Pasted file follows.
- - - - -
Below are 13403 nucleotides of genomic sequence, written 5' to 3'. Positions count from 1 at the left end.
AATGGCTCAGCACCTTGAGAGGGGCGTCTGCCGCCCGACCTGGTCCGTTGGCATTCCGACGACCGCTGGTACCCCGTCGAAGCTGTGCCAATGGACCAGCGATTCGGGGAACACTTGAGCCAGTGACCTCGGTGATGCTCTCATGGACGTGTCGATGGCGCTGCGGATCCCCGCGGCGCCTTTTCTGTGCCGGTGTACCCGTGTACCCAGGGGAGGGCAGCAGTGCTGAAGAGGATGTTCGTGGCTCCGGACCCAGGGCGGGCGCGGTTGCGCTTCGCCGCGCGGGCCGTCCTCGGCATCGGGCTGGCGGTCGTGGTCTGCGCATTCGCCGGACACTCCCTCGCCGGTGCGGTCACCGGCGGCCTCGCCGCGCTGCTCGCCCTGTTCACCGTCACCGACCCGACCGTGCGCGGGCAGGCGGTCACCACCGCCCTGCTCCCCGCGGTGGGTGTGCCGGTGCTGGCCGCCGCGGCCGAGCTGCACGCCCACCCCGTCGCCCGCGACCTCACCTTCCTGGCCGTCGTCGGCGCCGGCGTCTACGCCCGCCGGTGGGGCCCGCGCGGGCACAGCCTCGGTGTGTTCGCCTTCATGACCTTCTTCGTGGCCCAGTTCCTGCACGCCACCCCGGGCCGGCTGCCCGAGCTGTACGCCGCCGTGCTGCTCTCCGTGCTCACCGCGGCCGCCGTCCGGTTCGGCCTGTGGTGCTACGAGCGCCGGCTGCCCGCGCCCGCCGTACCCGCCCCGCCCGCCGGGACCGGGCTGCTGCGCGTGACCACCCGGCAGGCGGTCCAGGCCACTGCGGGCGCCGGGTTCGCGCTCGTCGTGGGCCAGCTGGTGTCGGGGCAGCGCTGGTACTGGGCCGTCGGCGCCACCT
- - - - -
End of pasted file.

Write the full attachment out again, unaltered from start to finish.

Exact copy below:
Below are 13403 nucleotides of genomic sequence, written 5' to 3'. Positions count from 1 at the left end.
AATGGCTCAGCACCTTGAGAGGGGCGTCTGCCGCCCGACCTGGTCCGTTGGCATTCCGACGACCGCTGGTACCCCGTCGAAGCTGTGCCAATGGACCAGCGATTCGGGGAACACTTGAGCCAGTGACCTCGGTGATGCTCTCATGGACGTGTCGATGGCGCTGCGGATCCCCGCGGCGCCTTTTCTGTGCCGGTGTACCCGTGTACCCAGGGGAGGGCAGCAGTGCTGAAGAGGATGTTCGTGGCTCCGGACCCAGGGCGGGCGCGGTTGCGCTTCGCCGCGCGGGCCGTCCTCGGCATCGGGCTGGCGGTCGTGGTCTGCGCATTCGCCGGACACTCCCTCGCCGGTGCGGTCACCGGCGGCCTCGCCGCGCTGCTCGCCCTGTTCACCGTCACCGACCCGACCGTGCGCGGGCAGGCGGTCACCACCGCCCTGCTCCCCGCGGTGGGTGTGCCGGTGCTGGCCGCCGCGGCCGAGCTGCACGCCCACCCCGTCGCCCGCGACCTCACCTTCCTGGCCGTCGTCGGCGCCGGCGTCTACGCCCGCCGGTGGGGCCCGCGCGGGCACAGCCTCGGTGTGTTCGCCTTCATGACCTTCTTCGTGGCCCAGTTCCTGCACGCCACCCCGGGCCGGCTGCCCGAGCTGTACGCCGCCGTGCTGCTCTCCGTGCTCACCGCGGCCGCCGTCCGGTTCGGCCTGTGGTGCTACGAGCGCCGGCTGCCCGCGCCCGCCGTACCCGCCCCGCCCGCCGGGACCGGGCTGCTGCGCGTGACCACCCGGCAGGCGGTCCAGGCCACTGCGGGCGCCGGGTTCGCGCTCGTCGTGGGCCAGCTGGTGTCGGGGCAGCGCTGGTACTGGGCCGTCGGCGCCACCT